There’s nothing quite as humbling as navigating adulthood with no instruction manual. Since the turn of the decade, it seems like everything in our society that could go wrong has, inevitably, gone wrong. From the global pandemic, our crippling student debt problem, the loneliness crisis, layoffs, global warming, recession, and not to mention figuring out what to eat for dinner every night. This constant state of uncertainty has many of us wondering, when are the grown-ups coming to fix all of this?
But the catch is, we are the new grown-ups.
As if it happened without our permission, we became the new adults. We are the members of society who are paying taxes, having children, getting married, and keeping our communities afloat, one iced latte at a time. Still, there’s something about doing all these grown-up duties that feel unnaturally grown-up. Enter the #teenagegirlinher20s.
If there’s one hashtag to give you the state of the next cohort of adults, it’s this one. Of the videos that have garnered over 3.9M views, you’ll find a collection of users who are overwhelmed by life’s pressing existential responsibilities, clung to nostalgia, and reminiscent of the days when their mom and dad took care of their insurance plans.
no like i cant explain to her why i had to buy multiple tank air dupes from aritzia #teenagegirlinher20s #fyp
The concept of being a 20-something or 30-something teenager is linked to the sentiment of not feeling “grown up enough” to do grown-up things while feeling underprepared and even nihilistic about whether that preparation even matters.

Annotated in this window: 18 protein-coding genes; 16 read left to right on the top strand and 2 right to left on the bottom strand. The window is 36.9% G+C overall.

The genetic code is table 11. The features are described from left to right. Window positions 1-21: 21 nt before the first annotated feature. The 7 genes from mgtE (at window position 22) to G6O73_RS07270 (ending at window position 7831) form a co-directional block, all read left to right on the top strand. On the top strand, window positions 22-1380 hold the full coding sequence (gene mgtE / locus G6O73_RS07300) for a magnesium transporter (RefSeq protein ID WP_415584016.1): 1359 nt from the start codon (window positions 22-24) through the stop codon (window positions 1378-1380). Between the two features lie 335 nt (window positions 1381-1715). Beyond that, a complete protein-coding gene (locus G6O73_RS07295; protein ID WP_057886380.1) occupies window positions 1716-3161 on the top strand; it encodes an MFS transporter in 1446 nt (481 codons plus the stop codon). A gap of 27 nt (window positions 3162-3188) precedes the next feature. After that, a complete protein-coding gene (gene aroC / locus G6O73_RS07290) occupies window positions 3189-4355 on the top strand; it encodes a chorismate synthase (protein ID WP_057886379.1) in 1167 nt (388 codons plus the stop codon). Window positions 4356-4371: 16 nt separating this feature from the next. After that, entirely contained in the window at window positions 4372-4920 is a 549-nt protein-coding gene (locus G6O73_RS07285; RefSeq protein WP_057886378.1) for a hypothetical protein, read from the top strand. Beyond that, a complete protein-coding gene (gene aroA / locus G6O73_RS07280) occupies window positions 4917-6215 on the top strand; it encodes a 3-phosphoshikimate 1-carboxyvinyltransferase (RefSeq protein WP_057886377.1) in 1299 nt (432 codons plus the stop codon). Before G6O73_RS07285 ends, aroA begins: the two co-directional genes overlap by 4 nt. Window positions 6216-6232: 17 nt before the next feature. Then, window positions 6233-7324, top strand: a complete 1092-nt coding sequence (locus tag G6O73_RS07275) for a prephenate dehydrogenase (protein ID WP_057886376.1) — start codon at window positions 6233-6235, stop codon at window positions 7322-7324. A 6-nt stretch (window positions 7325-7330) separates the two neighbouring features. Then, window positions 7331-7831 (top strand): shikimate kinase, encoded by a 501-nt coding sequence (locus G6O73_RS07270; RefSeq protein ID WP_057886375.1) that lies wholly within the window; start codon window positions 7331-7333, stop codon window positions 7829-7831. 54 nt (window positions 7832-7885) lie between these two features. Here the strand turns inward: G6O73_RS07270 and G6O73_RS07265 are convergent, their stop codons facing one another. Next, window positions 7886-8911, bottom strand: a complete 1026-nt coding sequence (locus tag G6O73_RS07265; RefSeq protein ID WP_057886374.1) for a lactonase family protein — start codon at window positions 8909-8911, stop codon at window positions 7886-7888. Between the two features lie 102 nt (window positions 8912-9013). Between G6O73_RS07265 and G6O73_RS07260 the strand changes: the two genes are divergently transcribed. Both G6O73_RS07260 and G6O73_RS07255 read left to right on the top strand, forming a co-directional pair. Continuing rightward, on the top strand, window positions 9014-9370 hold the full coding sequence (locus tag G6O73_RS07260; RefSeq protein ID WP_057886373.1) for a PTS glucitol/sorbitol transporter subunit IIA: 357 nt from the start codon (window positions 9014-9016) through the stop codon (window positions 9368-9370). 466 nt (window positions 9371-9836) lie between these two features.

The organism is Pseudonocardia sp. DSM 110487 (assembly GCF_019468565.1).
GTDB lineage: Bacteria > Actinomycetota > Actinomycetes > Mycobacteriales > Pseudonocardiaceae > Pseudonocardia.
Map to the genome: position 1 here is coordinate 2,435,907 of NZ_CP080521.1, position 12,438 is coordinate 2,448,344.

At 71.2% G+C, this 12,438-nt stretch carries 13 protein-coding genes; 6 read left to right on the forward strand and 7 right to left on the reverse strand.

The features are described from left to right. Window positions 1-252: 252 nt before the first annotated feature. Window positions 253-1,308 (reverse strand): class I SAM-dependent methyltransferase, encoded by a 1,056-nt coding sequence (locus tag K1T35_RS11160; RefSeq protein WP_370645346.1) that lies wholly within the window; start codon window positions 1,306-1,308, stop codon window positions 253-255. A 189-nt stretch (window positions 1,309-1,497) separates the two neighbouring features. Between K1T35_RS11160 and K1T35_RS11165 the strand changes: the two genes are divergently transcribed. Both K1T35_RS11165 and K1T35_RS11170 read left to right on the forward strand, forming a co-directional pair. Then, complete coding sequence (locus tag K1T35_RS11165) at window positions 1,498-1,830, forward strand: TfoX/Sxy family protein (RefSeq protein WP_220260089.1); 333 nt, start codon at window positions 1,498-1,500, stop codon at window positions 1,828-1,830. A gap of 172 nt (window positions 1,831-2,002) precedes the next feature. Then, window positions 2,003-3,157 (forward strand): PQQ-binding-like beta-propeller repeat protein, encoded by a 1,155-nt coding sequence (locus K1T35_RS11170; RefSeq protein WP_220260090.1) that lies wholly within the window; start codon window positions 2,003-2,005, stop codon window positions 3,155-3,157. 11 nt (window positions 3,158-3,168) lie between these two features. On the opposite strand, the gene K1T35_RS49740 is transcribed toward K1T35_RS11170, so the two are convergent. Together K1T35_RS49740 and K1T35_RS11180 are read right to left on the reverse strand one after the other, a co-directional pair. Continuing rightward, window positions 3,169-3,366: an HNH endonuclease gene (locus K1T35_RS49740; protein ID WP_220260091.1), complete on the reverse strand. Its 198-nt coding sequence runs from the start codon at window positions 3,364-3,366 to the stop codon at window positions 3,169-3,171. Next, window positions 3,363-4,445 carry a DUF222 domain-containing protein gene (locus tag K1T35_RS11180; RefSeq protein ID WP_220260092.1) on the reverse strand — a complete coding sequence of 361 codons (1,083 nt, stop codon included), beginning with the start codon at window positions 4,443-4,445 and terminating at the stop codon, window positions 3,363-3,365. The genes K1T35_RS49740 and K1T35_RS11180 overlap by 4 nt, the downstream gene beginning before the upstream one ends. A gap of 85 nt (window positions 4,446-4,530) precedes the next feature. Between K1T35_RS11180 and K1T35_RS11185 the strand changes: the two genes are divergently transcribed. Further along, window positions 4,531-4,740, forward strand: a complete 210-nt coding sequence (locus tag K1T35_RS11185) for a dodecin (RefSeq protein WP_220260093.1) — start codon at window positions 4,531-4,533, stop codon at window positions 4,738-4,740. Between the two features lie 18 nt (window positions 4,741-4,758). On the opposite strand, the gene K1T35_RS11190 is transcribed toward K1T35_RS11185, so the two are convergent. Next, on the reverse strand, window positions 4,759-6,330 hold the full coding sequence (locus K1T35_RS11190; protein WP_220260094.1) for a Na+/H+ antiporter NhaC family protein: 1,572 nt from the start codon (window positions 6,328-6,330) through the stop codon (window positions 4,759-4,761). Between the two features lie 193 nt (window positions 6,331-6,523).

It’s our generation’s version of when we ask our grandmothers how old they are and they simply reply with, “I still feel 45,” all while being every bit of 76 years old. In this, we share a warped concept of time while clinging to a desire for infantilization.
Granted, the pandemic did a number on our concept of time. Many of us who started the pandemic in our early or mid-20s missed out on three fundamental years of socialization, career development, and personal milestones that traditionally help to mark our growth.
Our time to figure out and plan our next steps through fumbling yet active participation was put on pause indefinitely and then resumed provisionally. This in turn has left many of us hanging in the balance of uncertainty as we try to make sense of the disconnect between our minds and bodies in this missing gap of time.
Because we’re all still figuring out what the ramifications of being locked away and frozen in time by a global pandemic will have on us as a society, there really is no “right” way of making up for lost time. Feeling unprepared for any new chapter of life is a natural rite of passage, pandemic or not. However, it’s important to not stay stuck in the last age or period of life that made sense to us because self-growth is the truest evidence of personal progress.
So whether you’re leaning on your inner child, teenager, or 20-something for guidance as you fill the gap between your real age and pandemic age, know that it’s okay to grieve the person you thought you would be and the milestones you thought you’d hit before you ever knew what a pandemic was. If there’s anything that the pandemic taught us, it’s that we have the power to reimagine a better world and life for ourselves. And if we tap into our inner teenager as a compass, we can piece together our next chapter with a fresh outlook.
Sure, we’ve lost a couple of years, but there are still some really amazing ones ahead.
Let’s make things inbox official! Sign up for the xoNecole newsletter for daily love, wellness, career, and exclusive content delivered straight to your inbox.
Featured image by Stephen Zeigler/Getty Images